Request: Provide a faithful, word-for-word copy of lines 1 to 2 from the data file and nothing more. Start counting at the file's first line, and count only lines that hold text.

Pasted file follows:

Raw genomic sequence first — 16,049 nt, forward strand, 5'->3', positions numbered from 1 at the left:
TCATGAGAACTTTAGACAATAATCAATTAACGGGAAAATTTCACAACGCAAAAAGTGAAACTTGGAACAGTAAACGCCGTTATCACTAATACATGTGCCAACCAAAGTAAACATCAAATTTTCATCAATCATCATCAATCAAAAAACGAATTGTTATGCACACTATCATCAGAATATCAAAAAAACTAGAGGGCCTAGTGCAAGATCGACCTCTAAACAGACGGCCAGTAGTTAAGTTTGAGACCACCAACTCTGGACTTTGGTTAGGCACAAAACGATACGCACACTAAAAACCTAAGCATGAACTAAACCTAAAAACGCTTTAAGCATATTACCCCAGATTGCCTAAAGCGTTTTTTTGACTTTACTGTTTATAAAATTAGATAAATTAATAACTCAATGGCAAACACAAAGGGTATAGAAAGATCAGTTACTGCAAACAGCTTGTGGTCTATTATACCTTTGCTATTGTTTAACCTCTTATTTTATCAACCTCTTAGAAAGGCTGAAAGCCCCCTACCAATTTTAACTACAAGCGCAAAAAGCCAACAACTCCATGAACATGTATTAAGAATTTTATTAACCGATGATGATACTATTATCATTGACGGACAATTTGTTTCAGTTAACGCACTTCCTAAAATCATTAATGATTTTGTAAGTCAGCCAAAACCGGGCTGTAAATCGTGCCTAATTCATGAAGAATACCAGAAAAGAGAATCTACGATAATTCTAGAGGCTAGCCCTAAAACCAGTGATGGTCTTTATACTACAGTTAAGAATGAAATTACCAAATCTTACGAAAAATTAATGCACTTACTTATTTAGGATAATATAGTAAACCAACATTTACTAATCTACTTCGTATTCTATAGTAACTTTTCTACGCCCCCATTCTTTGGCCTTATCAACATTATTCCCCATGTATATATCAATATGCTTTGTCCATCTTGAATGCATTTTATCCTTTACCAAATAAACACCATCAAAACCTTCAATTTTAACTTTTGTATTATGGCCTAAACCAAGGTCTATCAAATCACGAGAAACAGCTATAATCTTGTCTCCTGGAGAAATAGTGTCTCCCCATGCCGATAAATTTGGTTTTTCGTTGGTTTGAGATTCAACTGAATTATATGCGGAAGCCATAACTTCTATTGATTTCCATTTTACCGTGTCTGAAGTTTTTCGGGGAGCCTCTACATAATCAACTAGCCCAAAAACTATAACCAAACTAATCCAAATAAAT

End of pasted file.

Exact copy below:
Raw genomic sequence first — 16,049 nt, forward strand, 5'->3', positions numbered from 1 at the left:
TCATGAGAACTTTAGACAATAATCAATTAACGGGAAAATTTCACAACGCAAAAAGTGAAACTTGGAACAGTAAACGCCGTTATCACTAATACATGTGCCAACCAAAGTAAACATCAAATTTTCATCAATCATCATCAATCAAAAAACGAATTGTTATGCACACTATCATCAGAATATCAAAAAAACTAGAGGGCCTAGTGCAAGATCGACCTCTAAACAGACGGCCAGTAGTTAAGTTTGAGACCACCAACTCTGGACTTTGGTTAGGCACAAAACGATACGCACACTAAAAACCTAAGCATGAACTAAACCTAAAAACGCTTTAAGCATATTACCCCAGATTGCCTAAAGCGTTTTTTTGACTTTACTGTTTATAAAATTAGATAAATTAATAACTCAATGGCAAACACAAAGGGTATAGAAAGATCAGTTACTGCAAACAGCTTGTGGTCTATTATACCTTTGCTATTGTTTAACCTCTTATTTTATCAACCTCTTAGAAAGGCTGAAAGCCCCCTACCAATTTTAACTACAAGCGCAAAAAGCCAACAACTCCATGAACATGTATTAAGAATTTTATTAACCGATGATGATACTATTATCATTGACGGACAATTTGTTTCAGTTAACGCACTTCCTAAAATCATTAATGATTTTGTAAGTCAGCCAAAACCGGGCTGTAAATCGTGCCTAATTCATGAAGAATACCAGAAAAGAGAATCTACGATAATTCTAGAGGCTAGCCCTAAAACCAGTGATGGTCTTTATACTACAGTTAAGAATGAAATTACCAAATCTTACGAAAAATTAATGCACTTACTTATTTAGGATAATATAGTAAACCAACATTTACTAATCTACTTCGTATTCTATAGTAACTTTTCTACGCCCCCATTCTTTGGCCTTATCAACATTATTCCCCATGTATATATCAATATGCTTTGTCCATCTTGAATGCATTTTATCCTTTACCAAATAAACACCATCAAAACCTTCAATTTTAACTTTTGTATTATGGCCTAAACCAAGGTCTATCAAATCACGAGAAACAGCTATAATCTTGTCTCCTGGAGAAATAGTGTCTCCCCATGCCGATAAATTTGGTTTTTCGTTGGTTTGAGATTCAACTGAATTATATGCGGAAGCCATAACTTCTATTGATTTCCATTTTACCGTGTCTGAAGTTTTTCGGGGAGCCTCTACATAATCAACTAGCCCAAAAACTATAACCAAACTAATCCAAATAAAT